An unprecedented prosecutorial probe of an incumbent state leader seemed just around the corner Sunday, as prosecutors vowed to carry out a face-to-face questioning session with President Park Geun-hye, and Cheong Wa Dae, for the first time, gestured compliance.
This development came amid the ongoing probe on the president’s confidante Choi Soon-sil and in the wake of a record-breaking candlelight vigil held Saturday night to demand Park’s resignation.
“We have delivered our stance to Cheong Wa Dae, that we will question (the president) on Tuesday or Wednesday this week,” said an official of the special prosecution team in charge of the extensive influence-peddling scandal surrounding Choi.
“We are waiting for a sincere reply (from the presidential office).”
As for the detailed method and schedule of the questioning, the prosecution is still in talks with Choi Jai-kyeong, the recently-appointed senior presidential secretary for civil affairs, according to officials. Choi was a former prosecutor himself, having served as chief of the Incheon District Prosecutors’ Office.
“For now, the president will be questioned as a witness,” the official also said.
“Though details such as the time and place (of the questioning) are yet to be discussed, the questioning will basically take place in a face-to-face format.”
The Blue House, which had so far kept silence over the talks of prosecutorial questioning, replied this time.
“(The presidential office) will be able to confirm its stance on the day after (Tuesday) at the earliest, due to consideration of the president’s schedule and the appointment of a legal representative,” the presidential spokesperson Jung Youn-kuk said in a text message distributed to reporters.
The spokesperson’s remarks came shortly after news reports quoted the prosecution as pledging to question the president by Wednesday. The given timeline largely comes in line with the fact that the Choi’s detention period is set to expire on Nov. 20.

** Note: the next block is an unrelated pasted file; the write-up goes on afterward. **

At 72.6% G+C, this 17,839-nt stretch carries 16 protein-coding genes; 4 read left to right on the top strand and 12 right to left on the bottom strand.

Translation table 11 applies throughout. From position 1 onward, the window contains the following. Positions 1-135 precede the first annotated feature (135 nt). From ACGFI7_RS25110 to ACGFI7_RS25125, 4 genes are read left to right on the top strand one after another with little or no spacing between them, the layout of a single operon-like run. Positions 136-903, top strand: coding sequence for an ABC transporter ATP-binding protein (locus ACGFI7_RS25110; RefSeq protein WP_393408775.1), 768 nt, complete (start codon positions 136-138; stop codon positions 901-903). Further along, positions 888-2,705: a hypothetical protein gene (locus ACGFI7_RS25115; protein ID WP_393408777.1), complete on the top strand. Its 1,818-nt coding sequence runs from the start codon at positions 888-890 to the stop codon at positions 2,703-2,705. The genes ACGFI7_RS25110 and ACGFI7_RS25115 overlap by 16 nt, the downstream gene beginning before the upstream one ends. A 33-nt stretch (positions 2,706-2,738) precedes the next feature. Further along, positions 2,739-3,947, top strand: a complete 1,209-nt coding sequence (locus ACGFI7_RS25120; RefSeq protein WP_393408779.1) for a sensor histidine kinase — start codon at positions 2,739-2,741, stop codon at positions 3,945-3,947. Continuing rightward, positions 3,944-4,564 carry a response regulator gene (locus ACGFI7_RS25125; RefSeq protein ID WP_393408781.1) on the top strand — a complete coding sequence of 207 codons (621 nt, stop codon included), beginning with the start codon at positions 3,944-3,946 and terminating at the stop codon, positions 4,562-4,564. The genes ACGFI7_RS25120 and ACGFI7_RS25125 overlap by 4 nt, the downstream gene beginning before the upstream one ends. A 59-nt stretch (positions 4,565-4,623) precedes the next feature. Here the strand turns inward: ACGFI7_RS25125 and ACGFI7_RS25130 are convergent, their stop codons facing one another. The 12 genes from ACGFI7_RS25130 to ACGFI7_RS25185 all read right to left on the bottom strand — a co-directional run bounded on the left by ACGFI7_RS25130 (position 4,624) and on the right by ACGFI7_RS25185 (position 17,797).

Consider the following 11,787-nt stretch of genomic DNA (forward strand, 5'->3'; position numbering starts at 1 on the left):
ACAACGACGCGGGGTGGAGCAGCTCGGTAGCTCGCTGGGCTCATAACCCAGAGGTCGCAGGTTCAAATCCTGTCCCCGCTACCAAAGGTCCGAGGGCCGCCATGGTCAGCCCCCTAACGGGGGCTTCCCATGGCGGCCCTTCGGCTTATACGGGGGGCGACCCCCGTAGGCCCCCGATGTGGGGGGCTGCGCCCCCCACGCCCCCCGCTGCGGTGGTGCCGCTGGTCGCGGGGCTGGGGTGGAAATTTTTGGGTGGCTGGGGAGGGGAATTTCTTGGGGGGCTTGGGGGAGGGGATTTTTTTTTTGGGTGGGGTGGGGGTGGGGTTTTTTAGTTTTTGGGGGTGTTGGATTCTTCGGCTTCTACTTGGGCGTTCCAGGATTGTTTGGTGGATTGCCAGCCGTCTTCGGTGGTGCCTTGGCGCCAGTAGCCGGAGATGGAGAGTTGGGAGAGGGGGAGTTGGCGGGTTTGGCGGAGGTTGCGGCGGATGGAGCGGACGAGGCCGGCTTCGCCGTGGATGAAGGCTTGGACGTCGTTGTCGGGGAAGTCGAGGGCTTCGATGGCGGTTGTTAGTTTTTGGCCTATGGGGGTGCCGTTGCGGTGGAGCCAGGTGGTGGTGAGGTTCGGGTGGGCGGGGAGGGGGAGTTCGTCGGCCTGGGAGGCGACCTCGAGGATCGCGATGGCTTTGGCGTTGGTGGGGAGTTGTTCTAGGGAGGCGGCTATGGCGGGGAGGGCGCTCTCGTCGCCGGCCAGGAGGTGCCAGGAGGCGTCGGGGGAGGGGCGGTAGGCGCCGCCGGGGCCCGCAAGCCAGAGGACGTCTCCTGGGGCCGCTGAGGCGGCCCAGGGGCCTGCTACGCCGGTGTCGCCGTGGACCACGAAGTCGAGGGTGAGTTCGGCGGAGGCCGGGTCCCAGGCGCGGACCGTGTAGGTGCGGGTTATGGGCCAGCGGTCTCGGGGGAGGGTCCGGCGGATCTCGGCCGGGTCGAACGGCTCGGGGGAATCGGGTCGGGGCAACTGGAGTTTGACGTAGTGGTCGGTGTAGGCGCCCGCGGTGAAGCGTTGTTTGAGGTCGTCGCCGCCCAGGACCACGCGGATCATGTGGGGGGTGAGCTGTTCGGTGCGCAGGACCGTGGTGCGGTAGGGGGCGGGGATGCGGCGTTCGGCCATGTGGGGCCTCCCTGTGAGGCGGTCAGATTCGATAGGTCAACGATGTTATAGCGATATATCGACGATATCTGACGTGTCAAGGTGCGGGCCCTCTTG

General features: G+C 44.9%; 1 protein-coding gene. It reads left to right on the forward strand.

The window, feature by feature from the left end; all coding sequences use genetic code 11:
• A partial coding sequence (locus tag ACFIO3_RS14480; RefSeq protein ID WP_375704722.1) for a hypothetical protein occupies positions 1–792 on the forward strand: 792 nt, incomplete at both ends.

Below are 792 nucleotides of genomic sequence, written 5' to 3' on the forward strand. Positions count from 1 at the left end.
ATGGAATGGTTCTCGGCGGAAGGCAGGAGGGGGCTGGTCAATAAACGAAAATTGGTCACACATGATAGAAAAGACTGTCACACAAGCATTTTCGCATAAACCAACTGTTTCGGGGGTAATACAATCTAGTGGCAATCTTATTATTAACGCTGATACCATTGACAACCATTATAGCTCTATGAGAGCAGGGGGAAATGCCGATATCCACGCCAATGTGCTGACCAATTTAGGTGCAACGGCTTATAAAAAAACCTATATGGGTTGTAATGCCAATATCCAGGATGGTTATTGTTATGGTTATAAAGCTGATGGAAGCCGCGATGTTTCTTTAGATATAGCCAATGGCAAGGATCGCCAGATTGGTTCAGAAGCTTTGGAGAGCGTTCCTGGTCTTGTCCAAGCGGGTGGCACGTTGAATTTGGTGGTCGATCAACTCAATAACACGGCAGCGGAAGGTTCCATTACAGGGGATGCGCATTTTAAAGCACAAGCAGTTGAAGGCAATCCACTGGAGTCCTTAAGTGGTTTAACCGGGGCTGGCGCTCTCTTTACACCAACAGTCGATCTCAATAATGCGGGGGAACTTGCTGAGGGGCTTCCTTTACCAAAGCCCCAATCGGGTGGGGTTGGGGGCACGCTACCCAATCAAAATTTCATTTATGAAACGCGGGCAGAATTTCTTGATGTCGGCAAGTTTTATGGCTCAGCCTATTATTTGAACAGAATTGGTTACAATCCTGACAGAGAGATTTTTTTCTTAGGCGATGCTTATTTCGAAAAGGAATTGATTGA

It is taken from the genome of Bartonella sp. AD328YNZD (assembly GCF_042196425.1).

The questioning, if it takes place, is to be the first time in South Korea’s history that a standing president has faced a prosecutorial probe.
“I am ready to accept prosecutorial probe, even one by an independent counsel, if necessary,” Park vowed earlier in her address to the nation on Nov. 4, her second one since the Choi scandal broke out in late October.
Speculations have risen that investigators, in recognition of the unique circumstances, may choose to meet Park in a place other than the prosecutors’ office or Cheong Wa Dae.
Meanwhile, it yet remains unclear whether the embattled president will indeed defect from the ruling Saenuri Party, resign from her post or hand over all practical power to an incoming prime minister.
“(All presidential officials) agreed that we should humbly accept the people’s voice and take it gravely,” said a Cheong Wa Dae official, after an urgent senior presidential secretaries’ meeting chaired by Chief of Staff Han Gwang-ok in the morning.
The meeting, which went on for an hour from 10 a.m., was originally scheduled for later in the afternoon but was moved forward following the nationwide candlelight vigil the previous night.
But regarding more details of the forthcoming countermeasures, the Blue House continued to remain reserved.
“We gathered the opinion of each (senior presidential official) and are pondering various measures,” the official said.
The presidential office’s worry, however, is that neither defection nor withdrawing to take a backseat in state affairs will appease the public.
Despite Park’s actions so far -- including two public apologies, a shake-up of the Cabinet and of the presidential secretariat and her consent to let parliament appoint a prime minister -- her approval rating has remained in the record-low 5 percent range over the past two weeks.
It was amid such lackluster responses from the president that an hours-long protesting rally was held in central Seoul and throughout the nation Saturday, gathering up to 1 million participants.
By Bae Hyun-jung (firstname.lastname@example.org)